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CHP investigating case of invasive meningococcal infection

     The Centre for Health Protection (CHP) of the Department of Health is today (April 13) investigating a confirmed case of invasive meningococcal infection, a communicable disease transmitted by direct contact with droplets from carriers or infected persons.

     The case involves an 89-year-old man living in an elderly home in Kowloon City.  He has underlying illnesses and presented with fever and cough with sputum since April 10. He was admitted to Kwong Wah Hospital (KWH) on the same day. His clinical diagnosis is sepsis and his current condition is serious.

     The blood specimen taken from the patient by KWH grew Neisseria meningitidis.

     Preliminary investigation by the CHP showed that the patient had no recent travel history. The CHP has distributed chemoprophylaxis to close contacts in the elderly home.

     The CHP's investigation is continuing.

     This is the second confirmed case of invasive meningococcal infection reported to the CHP this year. Five cases were filed in 2014 and three in 2013.

     "Meningococcal infection is caused by a bacterium known as meningococcus. It is mainly transmitted by direct contact through respiratory secretions, including droplets from the nose and throat, from infected persons. The incubation period varies from two to 10 days, and is commonly three to four days," a spokesman for the CHP said.

     The clinical picture may vary. Severe illness may result when the bacteria invades the bloodstream (meningococcaemia) or the membranes that envelop the brain and spinal cord (meningococcal meningitis).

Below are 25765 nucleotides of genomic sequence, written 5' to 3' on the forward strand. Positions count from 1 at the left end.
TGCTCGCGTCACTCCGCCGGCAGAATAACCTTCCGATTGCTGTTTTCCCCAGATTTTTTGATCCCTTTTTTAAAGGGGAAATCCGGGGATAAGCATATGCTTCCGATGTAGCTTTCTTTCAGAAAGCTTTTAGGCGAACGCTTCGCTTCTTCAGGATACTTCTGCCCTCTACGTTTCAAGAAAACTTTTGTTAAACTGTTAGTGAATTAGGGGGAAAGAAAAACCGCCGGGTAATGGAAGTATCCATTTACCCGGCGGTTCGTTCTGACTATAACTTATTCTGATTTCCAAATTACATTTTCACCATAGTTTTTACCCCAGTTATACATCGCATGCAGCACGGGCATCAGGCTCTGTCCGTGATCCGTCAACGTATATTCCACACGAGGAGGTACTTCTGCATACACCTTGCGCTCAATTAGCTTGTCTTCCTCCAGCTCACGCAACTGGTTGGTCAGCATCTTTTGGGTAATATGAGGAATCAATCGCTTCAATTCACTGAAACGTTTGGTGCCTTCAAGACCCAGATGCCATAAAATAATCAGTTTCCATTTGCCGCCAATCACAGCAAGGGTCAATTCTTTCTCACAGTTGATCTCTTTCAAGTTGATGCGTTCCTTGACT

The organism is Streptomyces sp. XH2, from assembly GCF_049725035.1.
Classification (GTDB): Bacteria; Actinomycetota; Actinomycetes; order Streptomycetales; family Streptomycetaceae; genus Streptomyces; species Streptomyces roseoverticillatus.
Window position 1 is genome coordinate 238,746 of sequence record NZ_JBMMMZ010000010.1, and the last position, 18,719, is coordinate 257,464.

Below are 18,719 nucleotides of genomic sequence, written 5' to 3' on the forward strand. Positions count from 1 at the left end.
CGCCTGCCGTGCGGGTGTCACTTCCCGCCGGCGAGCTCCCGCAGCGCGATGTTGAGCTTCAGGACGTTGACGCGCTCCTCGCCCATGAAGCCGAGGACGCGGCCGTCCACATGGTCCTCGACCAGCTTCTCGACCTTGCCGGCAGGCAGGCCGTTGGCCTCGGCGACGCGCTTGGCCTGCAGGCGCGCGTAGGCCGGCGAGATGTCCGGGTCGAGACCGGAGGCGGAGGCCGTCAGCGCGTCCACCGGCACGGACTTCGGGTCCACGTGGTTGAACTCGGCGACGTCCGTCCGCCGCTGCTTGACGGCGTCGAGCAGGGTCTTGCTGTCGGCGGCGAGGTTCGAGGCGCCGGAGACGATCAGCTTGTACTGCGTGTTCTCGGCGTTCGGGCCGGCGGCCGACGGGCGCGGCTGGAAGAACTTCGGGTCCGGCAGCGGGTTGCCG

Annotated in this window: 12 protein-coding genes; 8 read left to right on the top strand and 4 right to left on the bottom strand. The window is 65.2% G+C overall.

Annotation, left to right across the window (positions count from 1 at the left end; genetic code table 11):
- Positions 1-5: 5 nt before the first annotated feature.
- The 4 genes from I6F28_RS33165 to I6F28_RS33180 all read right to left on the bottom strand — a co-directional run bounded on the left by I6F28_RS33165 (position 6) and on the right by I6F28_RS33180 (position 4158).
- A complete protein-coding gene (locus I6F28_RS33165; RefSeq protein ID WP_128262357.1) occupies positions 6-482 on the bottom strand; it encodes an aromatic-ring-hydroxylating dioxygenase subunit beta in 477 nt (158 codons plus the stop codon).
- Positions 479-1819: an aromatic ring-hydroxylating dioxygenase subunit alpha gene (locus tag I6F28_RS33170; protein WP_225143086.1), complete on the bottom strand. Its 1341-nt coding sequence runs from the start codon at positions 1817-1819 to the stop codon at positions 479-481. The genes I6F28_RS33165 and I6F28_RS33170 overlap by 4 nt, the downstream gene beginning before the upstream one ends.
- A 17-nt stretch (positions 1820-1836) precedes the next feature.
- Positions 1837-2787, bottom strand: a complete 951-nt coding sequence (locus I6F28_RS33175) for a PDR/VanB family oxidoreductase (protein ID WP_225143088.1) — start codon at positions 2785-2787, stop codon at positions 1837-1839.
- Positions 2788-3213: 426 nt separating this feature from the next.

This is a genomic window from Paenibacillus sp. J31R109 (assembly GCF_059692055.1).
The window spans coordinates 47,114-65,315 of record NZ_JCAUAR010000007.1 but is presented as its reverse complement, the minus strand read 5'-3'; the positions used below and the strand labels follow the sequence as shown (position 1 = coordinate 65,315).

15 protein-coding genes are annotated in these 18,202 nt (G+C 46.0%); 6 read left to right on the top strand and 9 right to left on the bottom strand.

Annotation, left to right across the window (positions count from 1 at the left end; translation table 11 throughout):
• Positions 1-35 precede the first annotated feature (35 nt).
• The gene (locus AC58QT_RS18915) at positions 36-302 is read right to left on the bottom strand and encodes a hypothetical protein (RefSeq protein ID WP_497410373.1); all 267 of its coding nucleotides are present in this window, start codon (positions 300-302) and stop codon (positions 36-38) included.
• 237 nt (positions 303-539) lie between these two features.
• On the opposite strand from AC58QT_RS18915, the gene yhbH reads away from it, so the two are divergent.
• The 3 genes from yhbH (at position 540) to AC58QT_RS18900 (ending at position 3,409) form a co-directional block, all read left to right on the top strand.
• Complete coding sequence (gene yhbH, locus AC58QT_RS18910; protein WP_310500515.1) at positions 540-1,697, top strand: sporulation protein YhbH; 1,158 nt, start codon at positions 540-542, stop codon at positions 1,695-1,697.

Meningococcaemia is characterised by sudden onset of fever, intense headache, purpura, shock and even death in severe cases. Meningococcal meningitis is characterised by high fever, severe headache and stiff neck followed by drowsiness, vomiting, fear of bright light, or a rash. It can cause brain damage or even death. The brain damage may lead to intellectual impairment, mental retardation, hearing loss and electrolyte imbalance. Invasive meningococcal infections can be complicated by arthritis, inflammation of the heart muscle, inflammation of the posterior chamber of the eye or chest infection.

     Meningococcal infection is a serious illness. Patients should be treated promptly with antibiotics.

     To prevent meningococcal infection, members of the public are advised to take heed of the following measures:

* Wash hands with liquid soap and water properly, especially when they are dirtied by respiratory secretions, e.g. after sneezing, and clean hands with alcohol-based handrub when they are not visibly soiled;
* Cover the nose and mouth while sneezing or coughing, hold the spit with tissue, dispose of nasal and mouth discharge in a lidded rubbish bin, and wash hands immediately;
* Avoid crowded places;
* Avoid close contact with patients who have fever or severe headache;
* Travellers to high-risk areas may consult doctors for meningococcal vaccination; and
* Travellers returning from high-risk areas should seek medical advice if they become ill and should discuss their recent travel history with their doctor.

     The public may visit the CHP's website ( for more information on meningococcal infection.

Ends/Monday, April 13, 2015
Issued at HKT 17:09


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